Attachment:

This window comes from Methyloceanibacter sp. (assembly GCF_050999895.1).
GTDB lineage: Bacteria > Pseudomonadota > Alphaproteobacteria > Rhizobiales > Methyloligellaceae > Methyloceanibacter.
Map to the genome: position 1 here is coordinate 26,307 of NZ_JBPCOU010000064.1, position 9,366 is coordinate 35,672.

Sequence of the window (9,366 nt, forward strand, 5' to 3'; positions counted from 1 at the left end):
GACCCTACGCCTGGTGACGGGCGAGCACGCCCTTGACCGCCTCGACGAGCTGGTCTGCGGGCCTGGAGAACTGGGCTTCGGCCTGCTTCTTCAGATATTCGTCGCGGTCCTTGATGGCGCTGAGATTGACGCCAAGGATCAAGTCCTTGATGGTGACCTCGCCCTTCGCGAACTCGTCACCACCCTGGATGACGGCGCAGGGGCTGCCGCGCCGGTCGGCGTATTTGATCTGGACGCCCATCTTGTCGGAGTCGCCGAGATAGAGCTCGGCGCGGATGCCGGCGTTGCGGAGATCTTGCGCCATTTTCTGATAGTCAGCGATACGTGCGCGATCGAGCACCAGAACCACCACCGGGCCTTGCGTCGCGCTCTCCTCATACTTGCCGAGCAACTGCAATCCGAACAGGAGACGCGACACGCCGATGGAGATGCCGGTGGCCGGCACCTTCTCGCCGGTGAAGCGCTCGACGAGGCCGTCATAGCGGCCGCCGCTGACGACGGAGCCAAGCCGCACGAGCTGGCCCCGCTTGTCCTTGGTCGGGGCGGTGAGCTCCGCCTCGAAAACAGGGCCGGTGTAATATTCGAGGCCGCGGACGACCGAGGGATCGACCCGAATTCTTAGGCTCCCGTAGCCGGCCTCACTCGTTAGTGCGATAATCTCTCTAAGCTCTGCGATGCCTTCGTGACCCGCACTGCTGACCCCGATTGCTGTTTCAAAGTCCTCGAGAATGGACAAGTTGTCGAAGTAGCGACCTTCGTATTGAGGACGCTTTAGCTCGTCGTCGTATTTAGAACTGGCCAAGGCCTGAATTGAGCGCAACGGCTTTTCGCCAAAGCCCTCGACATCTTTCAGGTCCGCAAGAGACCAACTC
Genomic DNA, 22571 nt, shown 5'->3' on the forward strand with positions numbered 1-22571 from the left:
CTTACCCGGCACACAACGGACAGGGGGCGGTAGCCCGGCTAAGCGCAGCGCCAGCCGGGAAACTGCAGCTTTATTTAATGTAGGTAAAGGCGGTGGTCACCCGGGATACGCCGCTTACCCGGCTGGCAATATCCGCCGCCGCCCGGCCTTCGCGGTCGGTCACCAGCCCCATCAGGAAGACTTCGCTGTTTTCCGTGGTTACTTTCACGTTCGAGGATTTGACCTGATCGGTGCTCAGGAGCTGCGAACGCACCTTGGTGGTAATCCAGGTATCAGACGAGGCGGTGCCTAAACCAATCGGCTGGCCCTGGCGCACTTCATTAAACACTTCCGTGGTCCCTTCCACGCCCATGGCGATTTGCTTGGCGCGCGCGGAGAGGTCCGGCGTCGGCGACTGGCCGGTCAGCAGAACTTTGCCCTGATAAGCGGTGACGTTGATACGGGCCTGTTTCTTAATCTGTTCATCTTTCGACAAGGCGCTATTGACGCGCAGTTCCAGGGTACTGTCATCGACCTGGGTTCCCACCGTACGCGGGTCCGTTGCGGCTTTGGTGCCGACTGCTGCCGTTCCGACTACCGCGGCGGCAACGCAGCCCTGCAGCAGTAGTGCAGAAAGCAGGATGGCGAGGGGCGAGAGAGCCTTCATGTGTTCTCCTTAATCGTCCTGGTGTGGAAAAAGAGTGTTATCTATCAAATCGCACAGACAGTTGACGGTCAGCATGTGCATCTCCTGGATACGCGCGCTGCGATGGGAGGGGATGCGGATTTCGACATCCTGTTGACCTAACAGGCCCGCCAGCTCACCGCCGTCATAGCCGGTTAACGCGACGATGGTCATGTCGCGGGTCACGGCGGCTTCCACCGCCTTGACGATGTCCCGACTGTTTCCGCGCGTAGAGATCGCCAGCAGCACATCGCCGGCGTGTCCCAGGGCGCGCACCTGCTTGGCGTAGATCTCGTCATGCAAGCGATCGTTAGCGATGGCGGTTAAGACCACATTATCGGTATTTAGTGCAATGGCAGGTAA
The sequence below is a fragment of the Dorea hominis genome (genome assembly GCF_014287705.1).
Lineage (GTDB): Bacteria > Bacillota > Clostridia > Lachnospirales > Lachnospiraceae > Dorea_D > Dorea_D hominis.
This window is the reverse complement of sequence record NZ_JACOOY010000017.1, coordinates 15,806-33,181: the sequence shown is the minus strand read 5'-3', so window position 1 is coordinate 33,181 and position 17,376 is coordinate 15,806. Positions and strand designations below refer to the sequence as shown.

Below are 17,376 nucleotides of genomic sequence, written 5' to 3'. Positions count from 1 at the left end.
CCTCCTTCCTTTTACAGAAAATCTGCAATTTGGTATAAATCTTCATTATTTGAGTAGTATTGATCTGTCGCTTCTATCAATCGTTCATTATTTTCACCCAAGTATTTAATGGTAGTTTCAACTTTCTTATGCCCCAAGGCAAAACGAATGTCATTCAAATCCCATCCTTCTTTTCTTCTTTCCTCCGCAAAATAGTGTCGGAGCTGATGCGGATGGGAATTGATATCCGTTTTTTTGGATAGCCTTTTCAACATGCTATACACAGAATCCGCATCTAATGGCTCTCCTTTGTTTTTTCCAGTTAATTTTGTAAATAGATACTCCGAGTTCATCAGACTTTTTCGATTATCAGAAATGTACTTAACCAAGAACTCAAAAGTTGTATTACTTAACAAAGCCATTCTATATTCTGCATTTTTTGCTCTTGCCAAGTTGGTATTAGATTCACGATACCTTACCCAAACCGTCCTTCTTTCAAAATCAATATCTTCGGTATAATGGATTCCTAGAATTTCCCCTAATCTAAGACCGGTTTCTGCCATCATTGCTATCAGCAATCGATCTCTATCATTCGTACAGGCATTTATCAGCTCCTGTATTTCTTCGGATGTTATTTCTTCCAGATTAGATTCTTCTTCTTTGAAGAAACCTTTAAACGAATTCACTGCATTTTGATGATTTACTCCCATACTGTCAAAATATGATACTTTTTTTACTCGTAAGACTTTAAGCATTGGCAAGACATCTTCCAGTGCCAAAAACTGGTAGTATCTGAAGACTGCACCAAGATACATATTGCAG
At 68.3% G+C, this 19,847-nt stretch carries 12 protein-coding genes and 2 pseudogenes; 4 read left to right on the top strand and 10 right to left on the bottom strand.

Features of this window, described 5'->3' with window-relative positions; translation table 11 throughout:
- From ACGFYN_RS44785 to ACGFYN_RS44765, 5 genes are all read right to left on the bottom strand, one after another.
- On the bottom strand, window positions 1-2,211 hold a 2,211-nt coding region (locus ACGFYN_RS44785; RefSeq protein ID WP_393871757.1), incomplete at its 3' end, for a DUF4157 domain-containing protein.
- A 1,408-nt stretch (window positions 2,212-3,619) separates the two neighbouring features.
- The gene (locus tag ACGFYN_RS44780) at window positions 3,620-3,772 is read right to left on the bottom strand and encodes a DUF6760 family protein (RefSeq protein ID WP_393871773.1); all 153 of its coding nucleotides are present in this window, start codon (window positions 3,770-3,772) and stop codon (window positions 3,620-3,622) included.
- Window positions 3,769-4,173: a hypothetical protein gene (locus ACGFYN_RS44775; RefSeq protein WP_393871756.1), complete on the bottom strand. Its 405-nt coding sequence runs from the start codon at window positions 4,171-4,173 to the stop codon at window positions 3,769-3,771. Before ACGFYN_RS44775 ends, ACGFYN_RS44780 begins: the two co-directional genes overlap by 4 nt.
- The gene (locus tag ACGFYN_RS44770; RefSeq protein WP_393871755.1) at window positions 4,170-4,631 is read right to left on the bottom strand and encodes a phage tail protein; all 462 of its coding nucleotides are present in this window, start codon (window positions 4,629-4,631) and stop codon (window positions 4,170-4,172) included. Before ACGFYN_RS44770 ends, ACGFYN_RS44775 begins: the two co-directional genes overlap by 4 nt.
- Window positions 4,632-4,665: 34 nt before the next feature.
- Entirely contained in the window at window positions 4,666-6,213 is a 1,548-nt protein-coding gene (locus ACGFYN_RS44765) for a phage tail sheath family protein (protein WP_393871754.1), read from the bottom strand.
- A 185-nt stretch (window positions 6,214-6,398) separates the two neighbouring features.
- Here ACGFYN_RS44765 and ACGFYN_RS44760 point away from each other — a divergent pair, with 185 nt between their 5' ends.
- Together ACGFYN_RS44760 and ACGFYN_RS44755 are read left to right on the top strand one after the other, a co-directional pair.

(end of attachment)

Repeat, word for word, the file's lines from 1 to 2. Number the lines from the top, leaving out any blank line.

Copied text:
This window comes from Methyloceanibacter sp. (assembly GCF_050999895.1).
GTDB lineage: Bacteria > Pseudomonadota > Alphaproteobacteria > Rhizobiales > Methyloligellaceae > Methyloceanibacter.